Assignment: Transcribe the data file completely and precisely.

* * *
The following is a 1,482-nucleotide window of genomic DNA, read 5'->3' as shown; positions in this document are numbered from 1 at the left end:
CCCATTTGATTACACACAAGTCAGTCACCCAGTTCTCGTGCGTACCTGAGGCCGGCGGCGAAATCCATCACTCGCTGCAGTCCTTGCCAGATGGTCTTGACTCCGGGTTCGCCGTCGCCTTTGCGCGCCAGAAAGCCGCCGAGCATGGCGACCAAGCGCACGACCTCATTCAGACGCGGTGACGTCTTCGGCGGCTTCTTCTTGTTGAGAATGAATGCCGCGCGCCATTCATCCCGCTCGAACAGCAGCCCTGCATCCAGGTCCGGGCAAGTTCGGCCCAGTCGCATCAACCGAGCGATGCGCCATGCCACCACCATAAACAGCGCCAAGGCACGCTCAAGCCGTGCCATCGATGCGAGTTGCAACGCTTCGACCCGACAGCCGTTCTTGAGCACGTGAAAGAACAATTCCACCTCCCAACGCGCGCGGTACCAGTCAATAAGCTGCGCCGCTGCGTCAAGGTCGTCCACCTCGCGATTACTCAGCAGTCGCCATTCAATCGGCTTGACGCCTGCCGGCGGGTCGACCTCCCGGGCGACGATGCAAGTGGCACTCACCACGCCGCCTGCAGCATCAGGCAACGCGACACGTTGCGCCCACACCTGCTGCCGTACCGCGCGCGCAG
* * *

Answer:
The following is a 1,482-nucleotide window of genomic DNA, read 5'->3' as shown; positions in this document are numbered from 1 at the left end:
CCCATTTGATTACACACAAGTCAGTCACCCAGTTCTCGTGCGTACCTGAGGCCGGCGGCGAAATCCATCACTCGCTGCAGTCCTTGCCAGATGGTCTTGACTCCGGGTTCGCCGTCGCCTTTGCGCGCCAGAAAGCCGCCGAGCATGGCGACCAAGCGCACGACCTCATTCAGACGCGGTGACGTCTTCGGCGGCTTCTTCTTGTTGAGAATGAATGCCGCGCGCCATTCATCCCGCTCGAACAGCAGCCCTGCATCCAGGTCCGGGCAAGTTCGGCCCAGTCGCATCAACCGAGCGATGCGCCATGCCACCACCATAAACAGCGCCAAGGCACGCTCAAGCCGTGCCATCGATGCGAGTTGCAACGCTTCGACCCGACAGCCGTTCTTGAGCACGTGAAAGAACAATTCCACCTCCCAACGCGCGCGGTACCAGTCAATAAGCTGCGCCGCTGCGTCAAGGTCGTCCACCTCGCGATTACTCAGCAGTCGCCATTCAATCGGCTTGACGCCTGCCGGCGGGTCGACCTCCCGGGCGACGATGCAAGTGGCACTCACCACGCCGCCTGCAGCATCAGGCAACGCGACACGTTGCGCCCACACCTGCTGCCGTACCGCGCGCGCAG